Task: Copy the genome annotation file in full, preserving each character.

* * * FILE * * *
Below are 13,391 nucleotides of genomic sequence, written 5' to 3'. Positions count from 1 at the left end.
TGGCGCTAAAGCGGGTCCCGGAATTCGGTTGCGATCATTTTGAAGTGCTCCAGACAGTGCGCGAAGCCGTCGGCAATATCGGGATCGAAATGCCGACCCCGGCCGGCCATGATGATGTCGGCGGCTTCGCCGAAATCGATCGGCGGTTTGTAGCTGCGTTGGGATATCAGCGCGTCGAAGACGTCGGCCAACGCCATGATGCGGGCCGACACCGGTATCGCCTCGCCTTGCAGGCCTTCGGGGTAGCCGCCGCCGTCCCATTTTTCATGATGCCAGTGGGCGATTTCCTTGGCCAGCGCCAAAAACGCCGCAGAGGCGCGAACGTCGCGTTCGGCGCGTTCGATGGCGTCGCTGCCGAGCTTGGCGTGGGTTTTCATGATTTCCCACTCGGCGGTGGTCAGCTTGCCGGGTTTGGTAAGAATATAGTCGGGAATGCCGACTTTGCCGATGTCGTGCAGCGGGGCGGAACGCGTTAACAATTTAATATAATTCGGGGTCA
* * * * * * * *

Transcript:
Below are 13,391 nucleotides of genomic sequence, written 5' to 3'. Positions count from 1 at the left end.
TGGCGCTAAAGCGGGTCCCGGAATTCGGTTGCGATCATTTTGAAGTGCTCCAGACAGTGCGCGAAGCCGTCGGCAATATCGGGATCGAAATGCCGACCCCGGCCGGCCATGATGATGTCGGCGGCTTCGCCGAAATCGATCGGCGGTTTGTAGCTGCGTTGGGATATCAGCGCGTCGAAGACGTCGGCCAACGCCATGATGCGGGCCGACACCGGTATCGCCTCGCCTTGCAGGCCTTCGGGGTAGCCGCCGCCGTCCCATTTTTCATGATGCCAGTGGGCGATTTCCTTGGCCAGCGCCAAAAACGCCGCAGAGGCGCGAACGTCGCGTTCGGCGCGTTCGATGGCGTCGCTGCCGAGCTTGGCGTGGGTTTTCATGATTTCCCACTCGGCGGTGGTCAGCTTGCCGGGTTTGGTAAGAATATAGTCGGGAATGCCGACTTTGCCGATGTCGTGCAGCGGGGCGGAACGCGTTAACAATTTAATATAATTCGGGGTCA